On Feb. 6, 2018, the Archives of the Big Bend hosted Dr. Jenn McCormack’s  Geography of Texas class. The Archives was chosen as one of the six locations students will visit for their Field Site Analysis assignments. 13 students in the class were able to learn about the holdings of the Archives, the types of resources, and how many of our materials relate to Texas geography.The students learned what a primary source was and were encouraged to think about which of our resources they handled were primary sources.

Primary & Secondary Sources

Primary sources are the raw materials of history — original documents and objects which were created at the time under study. They are different from secondary sources, accounts or interpretations of events created by someone without firsthand experience.

A secondary source is one that gives information about a primary source. These sources contain second hand information that has already appeared in primary documents. In this source, the original information is selected, modified and arranged in a suitable format for the purpose of easy location by the users.

Students in Dr. McCormack’s class were able to have a hands-on learning experience with a variety of our collections as active researchers. They were eager to ask questions and learn about the materials presented.

Examples of collections they researched include the following:

  • Maps

-Maps from the Crosson Ranch Collection and the Gage Family Papers, circa 1888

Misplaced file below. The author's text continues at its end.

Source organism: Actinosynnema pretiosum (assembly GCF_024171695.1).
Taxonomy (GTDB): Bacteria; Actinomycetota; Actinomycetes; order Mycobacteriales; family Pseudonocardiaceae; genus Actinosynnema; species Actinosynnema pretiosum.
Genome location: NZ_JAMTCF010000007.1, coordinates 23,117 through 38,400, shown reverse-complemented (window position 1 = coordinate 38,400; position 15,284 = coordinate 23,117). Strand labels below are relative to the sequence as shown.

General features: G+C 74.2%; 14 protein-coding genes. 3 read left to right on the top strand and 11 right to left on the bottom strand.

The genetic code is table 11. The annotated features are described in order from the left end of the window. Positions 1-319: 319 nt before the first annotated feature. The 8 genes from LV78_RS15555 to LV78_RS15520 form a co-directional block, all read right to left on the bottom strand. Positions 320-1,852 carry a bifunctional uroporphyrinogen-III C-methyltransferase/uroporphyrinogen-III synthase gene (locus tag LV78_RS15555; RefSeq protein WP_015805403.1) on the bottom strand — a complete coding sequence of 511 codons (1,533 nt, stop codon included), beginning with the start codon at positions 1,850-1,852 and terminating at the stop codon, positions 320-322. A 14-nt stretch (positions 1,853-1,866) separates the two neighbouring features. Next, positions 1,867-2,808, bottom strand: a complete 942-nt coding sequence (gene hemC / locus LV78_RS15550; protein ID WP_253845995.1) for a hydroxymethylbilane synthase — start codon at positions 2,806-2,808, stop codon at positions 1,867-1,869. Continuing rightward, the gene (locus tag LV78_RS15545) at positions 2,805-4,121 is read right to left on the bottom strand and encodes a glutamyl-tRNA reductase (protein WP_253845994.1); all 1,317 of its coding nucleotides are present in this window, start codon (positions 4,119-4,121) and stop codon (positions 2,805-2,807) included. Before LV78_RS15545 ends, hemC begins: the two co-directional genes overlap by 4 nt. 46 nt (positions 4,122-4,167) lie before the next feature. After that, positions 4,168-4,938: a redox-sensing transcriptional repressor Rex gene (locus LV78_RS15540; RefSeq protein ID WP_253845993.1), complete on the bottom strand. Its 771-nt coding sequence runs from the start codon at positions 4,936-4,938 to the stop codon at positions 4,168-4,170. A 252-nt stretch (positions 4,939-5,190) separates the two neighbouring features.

– Big Bend National Park Land Acquisition Map, 1941
-Sanborn (fire insurance) maps of Alpine, 1927

  • Photographs

-E.E. Townsend Collection aerial photos of the lands which became Big Bend National Park
-Peter Koch Collection album of Big Bend National Park

  • Arl Walter Fulcher Collection

-Manuscript material and drafts of his publication The Way I Heard It
– Photographs of the region

  • Poetry

-Selected poetry from Texas Poet Laureate  and Sul Ross Professor Arthur Sampley
-Books of cowboy poetry including original Bill Smart journals of cowboy poetry
-Poetry inspired by Davis Mountains by Marcelle Kasprowicz

Sul Ross professors are encouraged to discuss potential class meetings in the Archives with Sr. Archivist Melleta Bell and Archivist Lisa Zakharova. We will cater archival materials to fit your class and topics you would like students to learn about. Classes that have met in the Archives include English, History, Geography, Communications, and Biology Department classes including Collections Management, and Ecology. We believe in hands-on active learning and many students benefit from the research they embark on in the Archives.